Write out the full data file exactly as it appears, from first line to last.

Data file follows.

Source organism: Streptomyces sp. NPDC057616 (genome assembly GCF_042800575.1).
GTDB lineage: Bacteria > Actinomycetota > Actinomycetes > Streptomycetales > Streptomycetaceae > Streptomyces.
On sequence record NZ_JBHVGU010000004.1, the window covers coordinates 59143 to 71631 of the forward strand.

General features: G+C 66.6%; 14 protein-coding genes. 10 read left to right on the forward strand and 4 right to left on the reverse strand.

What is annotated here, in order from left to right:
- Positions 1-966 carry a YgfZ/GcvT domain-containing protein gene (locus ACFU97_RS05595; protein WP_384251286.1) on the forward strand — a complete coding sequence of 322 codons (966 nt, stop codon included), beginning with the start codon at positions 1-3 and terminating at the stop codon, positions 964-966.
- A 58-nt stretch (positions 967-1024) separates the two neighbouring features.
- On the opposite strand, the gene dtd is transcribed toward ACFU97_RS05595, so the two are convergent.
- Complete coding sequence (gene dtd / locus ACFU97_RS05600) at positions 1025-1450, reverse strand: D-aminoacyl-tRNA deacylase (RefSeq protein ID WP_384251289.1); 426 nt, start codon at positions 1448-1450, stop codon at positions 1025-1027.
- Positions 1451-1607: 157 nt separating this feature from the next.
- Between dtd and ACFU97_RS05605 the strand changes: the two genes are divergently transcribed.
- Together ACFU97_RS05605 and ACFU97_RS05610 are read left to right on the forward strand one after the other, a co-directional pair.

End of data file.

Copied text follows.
Source organism: Streptomyces sp. NPDC057616 (genome assembly GCF_042800575.1).
GTDB lineage: Bacteria > Actinomycetota > Actinomycetes > Streptomycetales > Streptomycetaceae > Streptomyces.
On sequence record NZ_JBHVGU010000004.1, the window covers coordinates 59143 to 71631 of the forward strand.

General features: G+C 66.6%; 14 protein-coding genes. 10 read left to right on the forward strand and 4 right to left on the reverse strand.

What is annotated here, in order from left to right:
- Positions 1-966 carry a YgfZ/GcvT domain-containing protein gene (locus ACFU97_RS05595; protein WP_384251286.1) on the forward strand — a complete coding sequence of 322 codons (966 nt, stop codon included), beginning with the start codon at positions 1-3 and terminating at the stop codon, positions 964-966.
- A 58-nt stretch (positions 967-1024) separates the two neighbouring features.
- On the opposite strand, the gene dtd is transcribed toward ACFU97_RS05595, so the two are convergent.
- Complete coding sequence (gene dtd / locus ACFU97_RS05600) at positions 1025-1450, reverse strand: D-aminoacyl-tRNA deacylase (RefSeq protein ID WP_384251289.1); 426 nt, start codon at positions 1448-1450, stop codon at positions 1025-1027.
- Positions 1451-1607: 157 nt separating this feature from the next.
- Between dtd and ACFU97_RS05605 the strand changes: the two genes are divergently transcribed.
- Together ACFU97_RS05605 and ACFU97_RS05610 are read left to right on the forward strand one after the other, a co-directional pair.